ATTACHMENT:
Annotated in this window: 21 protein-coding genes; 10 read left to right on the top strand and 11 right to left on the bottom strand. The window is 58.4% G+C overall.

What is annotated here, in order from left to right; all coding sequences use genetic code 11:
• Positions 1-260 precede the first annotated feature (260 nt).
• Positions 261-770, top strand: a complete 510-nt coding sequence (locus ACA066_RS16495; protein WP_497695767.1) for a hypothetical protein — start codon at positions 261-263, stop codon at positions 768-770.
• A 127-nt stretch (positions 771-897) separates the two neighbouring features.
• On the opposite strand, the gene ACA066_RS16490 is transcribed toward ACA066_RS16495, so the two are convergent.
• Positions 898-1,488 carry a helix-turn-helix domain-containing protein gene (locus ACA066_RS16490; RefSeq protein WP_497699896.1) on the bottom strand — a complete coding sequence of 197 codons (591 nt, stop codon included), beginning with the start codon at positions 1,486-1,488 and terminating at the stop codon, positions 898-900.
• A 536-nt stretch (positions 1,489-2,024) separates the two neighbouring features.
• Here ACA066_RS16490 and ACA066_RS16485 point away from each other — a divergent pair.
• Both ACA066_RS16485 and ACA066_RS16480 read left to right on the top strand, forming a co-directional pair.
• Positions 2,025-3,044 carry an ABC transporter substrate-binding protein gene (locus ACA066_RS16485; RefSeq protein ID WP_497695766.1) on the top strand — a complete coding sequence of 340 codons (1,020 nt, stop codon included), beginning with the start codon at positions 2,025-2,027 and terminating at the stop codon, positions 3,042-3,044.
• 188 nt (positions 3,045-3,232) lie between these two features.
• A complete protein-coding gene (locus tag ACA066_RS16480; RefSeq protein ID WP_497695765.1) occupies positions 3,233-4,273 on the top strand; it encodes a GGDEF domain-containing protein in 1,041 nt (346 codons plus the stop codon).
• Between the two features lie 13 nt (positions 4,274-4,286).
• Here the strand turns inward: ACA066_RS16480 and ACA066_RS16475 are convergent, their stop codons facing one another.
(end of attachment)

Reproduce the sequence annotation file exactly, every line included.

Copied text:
Annotated in this window: 21 protein-coding genes; 10 read left to right on the top strand and 11 right to left on the bottom strand. The window is 58.4% G+C overall.

What is annotated here, in order from left to right; all coding sequences use genetic code 11:
• Positions 1-260 precede the first annotated feature (260 nt).
• Positions 261-770, top strand: a complete 510-nt coding sequence (locus ACA066_RS16495; protein WP_497695767.1) for a hypothetical protein — start codon at positions 261-263, stop codon at positions 768-770.
• A 127-nt stretch (positions 771-897) separates the two neighbouring features.
• On the opposite strand, the gene ACA066_RS16490 is transcribed toward ACA066_RS16495, so the two are convergent.
• Positions 898-1,488 carry a helix-turn-helix domain-containing protein gene (locus ACA066_RS16490; RefSeq protein WP_497699896.1) on the bottom strand — a complete coding sequence of 197 codons (591 nt, stop codon included), beginning with the start codon at positions 1,486-1,488 and terminating at the stop codon, positions 898-900.
• A 536-nt stretch (positions 1,489-2,024) separates the two neighbouring features.
• Here ACA066_RS16490 and ACA066_RS16485 point away from each other — a divergent pair.
• Both ACA066_RS16485 and ACA066_RS16480 read left to right on the top strand, forming a co-directional pair.
• Positions 2,025-3,044 carry an ABC transporter substrate-binding protein gene (locus ACA066_RS16485; RefSeq protein ID WP_497695766.1) on the top strand — a complete coding sequence of 340 codons (1,020 nt, stop codon included), beginning with the start codon at positions 2,025-2,027 and terminating at the stop codon, positions 3,042-3,044.
• 188 nt (positions 3,045-3,232) lie between these two features.
• A complete protein-coding gene (locus tag ACA066_RS16480; RefSeq protein ID WP_497695765.1) occupies positions 3,233-4,273 on the top strand; it encodes a GGDEF domain-containing protein in 1,041 nt (346 codons plus the stop codon).
• Between the two features lie 13 nt (positions 4,274-4,286).
• Here the strand turns inward: ACA066_RS16480 and ACA066_RS16475 are convergent, their stop codons facing one another.